Besides many other factors that can influence the heat transfer process, the three most important ones are heat, time, and pressure.
No matter if it is a textile transfer or a transfer for packaging applications, you should know about the effect of these parameters and how a transfer is affected by them. Moreover, it is just as important how these three interact and what this means for the final transfer result.
The first and most important one is HEAT.
A transfer is non-adhesive at ambient temperatures, but it gets sticky when heated up. But what happens with the transfer when heated up?
The inks and adhesive materials that make the transfer stick are thermoplastics. These plastics are solid at ambient temperatures but turn into a liquid state when heated up. Adding further temperature beyond the melting point would most probably lead to decomposition, oxidation, or other significant changes of the material itself.
But this change from solid to liquid does not happen within a 1°C temperature change. Moreover, it is a process were the material goes from solid to rubbery state and finally to liquid. Another key point is that the middle range even got its own name, the “rubbery plateau”. This name comes from an effect, where the speed in which the viscosity or “fluidity” changes is slowed down over a range of a few degrees. And during this period the material has a rubber like consistency.
Viscosity changes over Temperature
The temperature range where the rubbery plateau is and for how many degrees it exists depends on the materials used. Some systems show it at around 80°C others at 130°C or even more.
Summed up, with heat we can control how “fluid” the transfer shall become. With less heat making it more rubber like and more heat turning it into a liquid.
The second parameter to adjust is the PRESSURE.
As we learned before, with heat we can make our transfer become sticky due to “melting” it. But how liquid do you want it to be and how much heat can your t-shirt, cosmetic tube or pen take? Most plastics show a similar melting process as our transfer does, which means that too much heat will simply destroy the product. If this is the case, there is a limit to how much heat you can apply. This is when pressure comes into play.
With the transfer is melted to a degree where it is “rubbery” it can be compared to a self-adhesive tape like scotch or Tesa tape. To understand the effect of pressure, take a piece of tape and place it very carefully on a piece of paper (not pressing it on!). Can you blow it off? The answer is yes! Now push it against the same piece of paper. Can you still blow it off? No!
This is the result of pressure. As the transfer is in a soft, rubbery state it can somewhat flow and wet a surface. But as it is not a liquid it needs some pressure to force it into this behavior. In other words, if you cannot apply the heat you want to apply due to a heat sensitive product you can overcome this issue with more pressure.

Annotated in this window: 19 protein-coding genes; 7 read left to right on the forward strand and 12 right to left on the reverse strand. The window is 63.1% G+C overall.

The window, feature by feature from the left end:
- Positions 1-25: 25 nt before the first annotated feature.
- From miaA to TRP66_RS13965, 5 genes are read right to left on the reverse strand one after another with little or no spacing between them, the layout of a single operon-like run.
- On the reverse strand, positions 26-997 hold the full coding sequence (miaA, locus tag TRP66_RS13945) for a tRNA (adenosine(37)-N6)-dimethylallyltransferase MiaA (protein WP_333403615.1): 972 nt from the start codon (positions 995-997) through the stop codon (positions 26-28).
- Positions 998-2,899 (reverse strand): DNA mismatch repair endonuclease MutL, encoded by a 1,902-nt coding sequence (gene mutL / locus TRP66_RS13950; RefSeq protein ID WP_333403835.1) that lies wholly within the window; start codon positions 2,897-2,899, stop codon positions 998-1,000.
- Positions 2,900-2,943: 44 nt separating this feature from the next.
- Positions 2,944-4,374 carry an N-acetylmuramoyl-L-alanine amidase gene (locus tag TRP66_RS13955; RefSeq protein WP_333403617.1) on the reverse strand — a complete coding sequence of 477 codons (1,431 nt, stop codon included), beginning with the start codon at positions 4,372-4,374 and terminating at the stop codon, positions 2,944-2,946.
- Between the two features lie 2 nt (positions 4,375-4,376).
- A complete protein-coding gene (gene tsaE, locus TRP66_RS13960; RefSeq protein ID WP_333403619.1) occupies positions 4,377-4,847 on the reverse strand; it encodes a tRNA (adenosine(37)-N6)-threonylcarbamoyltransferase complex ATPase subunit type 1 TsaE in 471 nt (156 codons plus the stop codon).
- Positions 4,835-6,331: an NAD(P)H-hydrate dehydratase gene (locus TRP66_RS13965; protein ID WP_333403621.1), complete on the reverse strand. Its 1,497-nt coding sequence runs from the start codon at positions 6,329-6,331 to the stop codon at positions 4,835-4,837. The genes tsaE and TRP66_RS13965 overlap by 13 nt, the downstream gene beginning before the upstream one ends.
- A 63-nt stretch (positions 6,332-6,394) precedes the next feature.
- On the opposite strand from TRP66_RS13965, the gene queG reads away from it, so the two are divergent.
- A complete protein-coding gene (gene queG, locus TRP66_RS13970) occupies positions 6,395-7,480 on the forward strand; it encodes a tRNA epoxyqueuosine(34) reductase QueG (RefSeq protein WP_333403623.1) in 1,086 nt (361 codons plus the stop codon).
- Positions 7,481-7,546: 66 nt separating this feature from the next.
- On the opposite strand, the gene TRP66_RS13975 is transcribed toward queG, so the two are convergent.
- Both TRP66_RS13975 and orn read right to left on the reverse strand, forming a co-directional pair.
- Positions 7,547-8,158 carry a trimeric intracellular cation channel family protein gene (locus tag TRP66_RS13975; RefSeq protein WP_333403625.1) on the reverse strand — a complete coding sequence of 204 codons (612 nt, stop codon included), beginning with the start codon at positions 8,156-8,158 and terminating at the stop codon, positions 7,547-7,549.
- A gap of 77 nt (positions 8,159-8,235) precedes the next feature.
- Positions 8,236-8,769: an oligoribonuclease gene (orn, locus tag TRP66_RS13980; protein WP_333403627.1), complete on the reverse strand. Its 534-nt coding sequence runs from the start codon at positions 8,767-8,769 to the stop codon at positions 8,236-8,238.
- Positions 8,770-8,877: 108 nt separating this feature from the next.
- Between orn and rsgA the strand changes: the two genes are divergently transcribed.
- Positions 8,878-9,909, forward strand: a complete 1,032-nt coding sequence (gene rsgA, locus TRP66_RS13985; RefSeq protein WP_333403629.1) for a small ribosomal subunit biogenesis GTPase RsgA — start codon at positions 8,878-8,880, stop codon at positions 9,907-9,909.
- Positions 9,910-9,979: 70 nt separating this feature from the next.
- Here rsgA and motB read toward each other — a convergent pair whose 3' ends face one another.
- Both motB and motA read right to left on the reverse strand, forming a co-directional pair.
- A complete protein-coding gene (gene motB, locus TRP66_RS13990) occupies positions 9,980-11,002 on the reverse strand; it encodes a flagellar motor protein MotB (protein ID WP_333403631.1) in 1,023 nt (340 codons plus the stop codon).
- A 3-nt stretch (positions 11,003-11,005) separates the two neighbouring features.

Wetting behavior of a liquid on a solid surface
“Wetting is the ability of a liquid to maintain contact with a solid surface, resulting from intermolecular interactions when the two are brought together.„
To get to a similar result you can compensate missing heat by higher pressure. Accordingly, a pressure sensitive product can be printed by applying more heat.
Side note: In addition to pressure, other influences, such as surface tension, also play an important role in wetting, but this is beyond the scope of this article.
The last and final value is the TIME.
By time the dwell time is meant, during which the heat and pressure do their work on the transfer. This value is most important for production speed. The less time it takes to apply a transfer, the more output per time can be generated.
So, the big question is how much time is needed to apply a transfer properly. The theoretical answer is: “When the transfer has wetted the surface to a sufficient degree.” And just as heat and pressure are connected to each other, dwell time is, too.
Dwell time vs. heat
The more energy in form of heat you apply to the transfer, the faster it will reach its desired transfer temperature. A heat press with a powerful heating plate or a preheated product will reduce your dwell time, simply due to a faster increase in the transfer’s temperature.
Dwell time vs. pressure (and heat)
Dwell time and pressure work in a way that is a little more complicated and which correlates with heat also. Let us assume we have a product that is heat sensitive, so we cannot crank up the heat. If this case, we would simply crank up the pressure and force the rubbery adhesive to wet the product. Well, the product we imagine is also thin walled making it sensitive to pressure.
As we cannot push it against the surface to make it wet, we must give it more time to achieve a wetting by itself. In this case you can imagine the transfers behavior similar to a very dense dough that slowly spreads on the parchment paper. This is what the transfer would do on the products surface.
All in all, this means that dwell time is the last tool to fool with when you have reached your limits of heat and pressure.
In conclusion, you should keep the following in mind:
"Each parameter of the holy trinity of heat, pressure and time can compensate for the other two and vice versa."
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